A section of players in the energy sector have said that just like other sectors, they have not been spared by the current Coronavirus pandemic that has had lasting effects on the economy.
Speaking during a webinar session organised by Absa bank Uganda to assess the impact of the pandemic across the electricity value chain, Robert Kasande, the Ministry of Energy Permanent Secretary said they are unable to carry out the factory acceptance tests necessary to complete the Karuma Hydropower Project in Kiryandongo District.
The project is being undertaken by Chinese state-owned firm, Sinohydro Corporation Ltd, and was expected to last five years starting December 2013, but was postponed in 2018 and again in 2019 for a planned commissioning date of November 2020.
Factory Acceptance Tests are checks necessary to evaluate the equipment after assembly to verify that it is built and operating in accordance with design specifications.
However, according to the Permanent Secretary, the tests cannot be carried out during the pandemic.
“Most of the equipment that we are using on the power plant is imported from overseas. This means that you cannot do the factory acceptance tests that are required before the equipment is shipped here. We all know that this power plant is being developed by a Chinese company, and coincidentally, the lockdowns happened when there was the Chinese New Year in China and many of the workforce had gone for this holiday, and could not return on time,” Kasande said.
“If you are to waive the requirement then you are likely to impact the infrastructure over a very long time. Contractually, the contractors are supposed to ensure that what they deliver to you is acceptable and we are accepting that the companies can work with the equipment that they have in-country for now with the hope that these lockdowns can be relaxed and we are able to undertake these tests.”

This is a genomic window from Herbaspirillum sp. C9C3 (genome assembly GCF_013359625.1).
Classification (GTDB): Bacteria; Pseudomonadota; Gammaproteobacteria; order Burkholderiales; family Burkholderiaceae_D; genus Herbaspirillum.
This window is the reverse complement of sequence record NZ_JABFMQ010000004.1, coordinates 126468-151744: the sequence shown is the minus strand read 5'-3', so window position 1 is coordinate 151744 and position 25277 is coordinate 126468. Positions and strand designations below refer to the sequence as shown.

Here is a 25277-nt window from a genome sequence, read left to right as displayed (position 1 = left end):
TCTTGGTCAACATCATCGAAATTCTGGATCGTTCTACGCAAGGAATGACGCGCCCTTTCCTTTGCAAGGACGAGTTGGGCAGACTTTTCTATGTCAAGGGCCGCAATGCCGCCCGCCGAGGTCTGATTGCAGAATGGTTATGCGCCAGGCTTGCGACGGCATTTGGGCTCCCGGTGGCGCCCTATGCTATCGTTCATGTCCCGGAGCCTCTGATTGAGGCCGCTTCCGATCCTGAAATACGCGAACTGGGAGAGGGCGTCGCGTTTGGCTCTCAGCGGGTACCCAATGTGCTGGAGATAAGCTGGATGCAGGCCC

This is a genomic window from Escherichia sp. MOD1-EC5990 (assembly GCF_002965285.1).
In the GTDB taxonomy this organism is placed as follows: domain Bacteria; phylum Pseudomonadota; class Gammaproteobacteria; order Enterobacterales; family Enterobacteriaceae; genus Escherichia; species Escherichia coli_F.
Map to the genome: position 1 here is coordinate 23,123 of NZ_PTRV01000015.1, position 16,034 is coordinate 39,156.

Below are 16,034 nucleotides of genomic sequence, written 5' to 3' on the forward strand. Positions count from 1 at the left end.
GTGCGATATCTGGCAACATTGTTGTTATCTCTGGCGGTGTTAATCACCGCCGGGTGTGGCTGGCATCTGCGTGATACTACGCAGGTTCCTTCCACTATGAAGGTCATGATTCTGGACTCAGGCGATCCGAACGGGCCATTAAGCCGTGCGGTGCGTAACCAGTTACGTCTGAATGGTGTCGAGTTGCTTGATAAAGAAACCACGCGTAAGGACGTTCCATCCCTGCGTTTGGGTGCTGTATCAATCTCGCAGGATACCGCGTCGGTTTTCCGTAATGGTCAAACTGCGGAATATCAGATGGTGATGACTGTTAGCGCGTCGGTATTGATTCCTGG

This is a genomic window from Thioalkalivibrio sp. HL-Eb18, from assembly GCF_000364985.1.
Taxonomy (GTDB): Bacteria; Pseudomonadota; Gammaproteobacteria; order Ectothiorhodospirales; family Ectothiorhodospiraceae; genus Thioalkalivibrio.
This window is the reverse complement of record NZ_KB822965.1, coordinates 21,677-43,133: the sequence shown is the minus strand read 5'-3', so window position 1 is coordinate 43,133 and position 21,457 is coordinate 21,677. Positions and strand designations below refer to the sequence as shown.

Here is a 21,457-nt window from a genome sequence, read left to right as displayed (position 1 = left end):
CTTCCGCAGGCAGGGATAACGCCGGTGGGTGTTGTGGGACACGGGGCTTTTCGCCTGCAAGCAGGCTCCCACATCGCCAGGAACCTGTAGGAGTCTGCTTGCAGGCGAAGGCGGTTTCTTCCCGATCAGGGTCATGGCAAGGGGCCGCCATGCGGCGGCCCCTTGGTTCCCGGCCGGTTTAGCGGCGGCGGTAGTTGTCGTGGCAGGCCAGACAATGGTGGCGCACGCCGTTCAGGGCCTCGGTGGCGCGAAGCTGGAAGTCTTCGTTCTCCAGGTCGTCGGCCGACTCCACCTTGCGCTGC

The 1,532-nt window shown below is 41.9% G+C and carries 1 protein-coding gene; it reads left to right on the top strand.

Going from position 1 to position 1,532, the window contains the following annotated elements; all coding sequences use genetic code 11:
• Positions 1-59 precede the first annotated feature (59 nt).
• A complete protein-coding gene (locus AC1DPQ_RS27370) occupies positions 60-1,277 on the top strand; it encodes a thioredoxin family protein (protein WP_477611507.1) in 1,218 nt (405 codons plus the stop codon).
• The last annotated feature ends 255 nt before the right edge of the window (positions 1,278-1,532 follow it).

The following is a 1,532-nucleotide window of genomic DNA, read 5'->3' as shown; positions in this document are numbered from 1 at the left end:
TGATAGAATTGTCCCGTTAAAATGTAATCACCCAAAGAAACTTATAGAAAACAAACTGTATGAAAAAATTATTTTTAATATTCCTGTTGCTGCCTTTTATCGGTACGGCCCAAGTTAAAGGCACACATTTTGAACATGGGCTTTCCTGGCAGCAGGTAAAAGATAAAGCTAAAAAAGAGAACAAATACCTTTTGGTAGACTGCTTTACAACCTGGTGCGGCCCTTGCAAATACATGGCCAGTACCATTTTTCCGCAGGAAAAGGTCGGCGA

The 600MW $1.7 billion dollar project is at 97.83% completion and being funded, for the most part, by a loan from China’s Exim Bank.
During the same session, Selestino Babungi, the Managing Director of Umeme Ltd, said that the demand for electricity is down as the distributor’s bill payments dropped to an average of 93%.
He attributed this state of affairs to the fact that most industries were closed and most of the workforce could not access their offices.
“The good news is we have been significantly investing in technology for prepayment, payment, control of the network and for contact with us through the call centre, WhatsApp and the like. Those tools enabled us to continue providing the service while there was a total lockdown. We also zoned our technical teams in specific areas and work instructions would be sent through the use of technology,” Babungi said.
Speaking on behalf of Absa Uganda, Martin Roy Lukwago, the bank’s head of Public Sector, Financial Institutions and Non-Bank Financial Institutions said that they continue to offer a number of services to the value chain players, ranging from debt solutions, transactional services, trade and working capital and so on.
“The bottom line is that we are consistently in discussion with all these value chains to ensure that we enable them to achieve their goals. As a bank, we are very focused on supporting the government and the nation at large in the entire value chain all the way from generation to distribution.”